When Bears Attack!
Jesse and Lewis had been hiking all day with heavy packs
across the wide open tundra. It was towards the end of the
day when they saw a HUGE grizzly bear standing up on its
hind feet about 300 meters away.
Knowing the ways of bears they both froze, daring not to
move for fear of giving away their position. Both sensed the
direction of the wind and realized their scent was carried
directly towards the curious bruin. And at that moment they
could see, even from such a great distance, the bear’s nose
tweak, sniffing those molecules that shouted “Dinner!”
Lewis became worried, more so when the bear let out a great
roar and launched on all fours in their direction. He
reached for his rifle he watched as Jesse sat calmly down on
the tundra, took off his pack, opened it and brought out a
pair of never used running shoes. As the bear rapidly
approached Jessie pulled off his hiking boots and calmly put
the shoes on.
“What are you doing?” Lewis yelled. “You know you can’t
outrun a bear!”
Jesse looked up just as he was finishing lacing his shoes.
“Yea, I know. But you see, I don’t have to outrun the
bear. I just have to outrun you.”
All kidding aside, bears are no joke. You don’t even have
to be deep in the woods to worry about bears. Even in
your backyard, you may encounter a bear if you are living
anywhere near bear country. No, I’m not talking about the
Chicago area, those Bears are virtually harmless…
Just the other day, a woman in Colorado was clawed by a
bear. She opened her front door to figure out what her dogs
were barking at. Stepping out onto he porch, she came face
to face with the bear who took a swipe at her. Luckily for
her, her wounds were not life-threatening.
This time of year is when the bears are ending their time in
hibernation. They are hungry after the past few months of
slumber and are looking for food. Greasy barbecues, food in
your garbage, bird feeders, even car air fresheners may
entice a bear to investigate further, wrecking havoc on
anything in their path.
When hiking in bear country, always make your presence
known. Avoid surprising a bear. Make plenty of noise near
dense vegetation or areas of limited visibility. Remain
aware of your surroundings and look for signs of recent bear
activities, tracks, or scat. Avoid areas where bears might
feed such as berry patches, stream sides, white bark pine
stands. Carry bear pepper spray and keep it within easy
reach. Know how to use it.
When camping in bear country, be sure to store your food in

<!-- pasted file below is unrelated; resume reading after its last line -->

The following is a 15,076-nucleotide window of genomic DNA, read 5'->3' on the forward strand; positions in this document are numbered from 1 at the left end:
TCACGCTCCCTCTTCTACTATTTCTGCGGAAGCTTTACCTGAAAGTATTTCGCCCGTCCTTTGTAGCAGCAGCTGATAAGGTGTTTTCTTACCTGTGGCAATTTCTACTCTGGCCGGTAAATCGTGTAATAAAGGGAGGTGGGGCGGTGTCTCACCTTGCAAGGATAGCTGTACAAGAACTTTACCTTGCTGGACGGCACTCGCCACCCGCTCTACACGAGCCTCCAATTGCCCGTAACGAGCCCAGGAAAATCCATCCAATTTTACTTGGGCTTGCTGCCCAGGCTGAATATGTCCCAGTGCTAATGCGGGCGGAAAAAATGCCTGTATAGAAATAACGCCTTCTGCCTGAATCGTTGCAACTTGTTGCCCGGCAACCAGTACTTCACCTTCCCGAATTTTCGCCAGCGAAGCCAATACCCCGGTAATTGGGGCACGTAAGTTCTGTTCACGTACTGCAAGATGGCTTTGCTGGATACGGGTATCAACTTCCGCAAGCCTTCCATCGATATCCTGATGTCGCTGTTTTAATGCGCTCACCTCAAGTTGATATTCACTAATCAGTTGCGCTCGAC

plastic away from your campsite. Hang the food from a tree
at least 14 feet above ground and four feet away from the
trunk. Avoid camping near stream sides, where bears like to
frequent, or next to bushes where visibility is limited.
If you see a bear, keep your distance and allow the bear
every opportunity to avoid you. If the bear continues to
approach you, it is most likely trying to identify what you
are. Remain calm. A standing bear is usually curious, not
threatening. Identify yourself by talking in a normal voice.
Try to back away slowly at a diagonal angle. If the bear
follows, stop and hold your ground. Don’t run. Bears can
reach speeds of 35 mph, and like dogs, they will chase
fleeing animals. If the bear gets too close, wave your arms,
raise your voice, and be more aggressive. Never make
high-pitched squeals or attempt to sound like a bear.
If you are attacked by a grizzly bear, fall to the ground
and play dead. Typically a bear will break off its attack
once the threat is removed. Remain motionless as long as
possible. On the contrary, if you are attacked by a black
bear, fight back vigorously. Throw stones.
Remember, bear attacks are rare, and most can be avoided
with the proper precautions. Always maintain a healthy
respect for wildlife. Never feed animals, and be sure to
keep an appropriate distance. The Sierra Club wants the
Forest Service to require everyone who enters a national
forest in grizzly bear country to carry bear spray.
Spokeswoman Heidi Godwin said in a news release, “The
proper use of bear pepper spray will reduce human injuries
caused by bears, reduce the number of grizzly bears killed
in self defense, and help promote the recovery and survival
of the grizzly bear.”
Guard Alaska 20% ultra hot bear pepper spray has proven so
effective repelling bears, it is the only one registered
with the EPA as a repellent for ALL SPECIES of bear!
It is absolutely the most effective and powerful defensive
bear spray available today. It is environmentally safe! Does
not contain flammable or ozone depleting substances. The
formula is scientifically proven superior, and endorsed by
the Alaska Science & Technology Foundation. You need
something you can depend on in the woods. Bear pepper spray
is an effective deterrent to attacking bears. Treat all bear
encounters with extreme caution.
It would be nice to believe that nothing will happen to you,
but the reality of it is that an ounce of protection could
be worth more than a pound of cure. What is Worth Protection
to you? Your belongings? Your family? Your personal
Stay safe and be prepared!
Yours in Safety,
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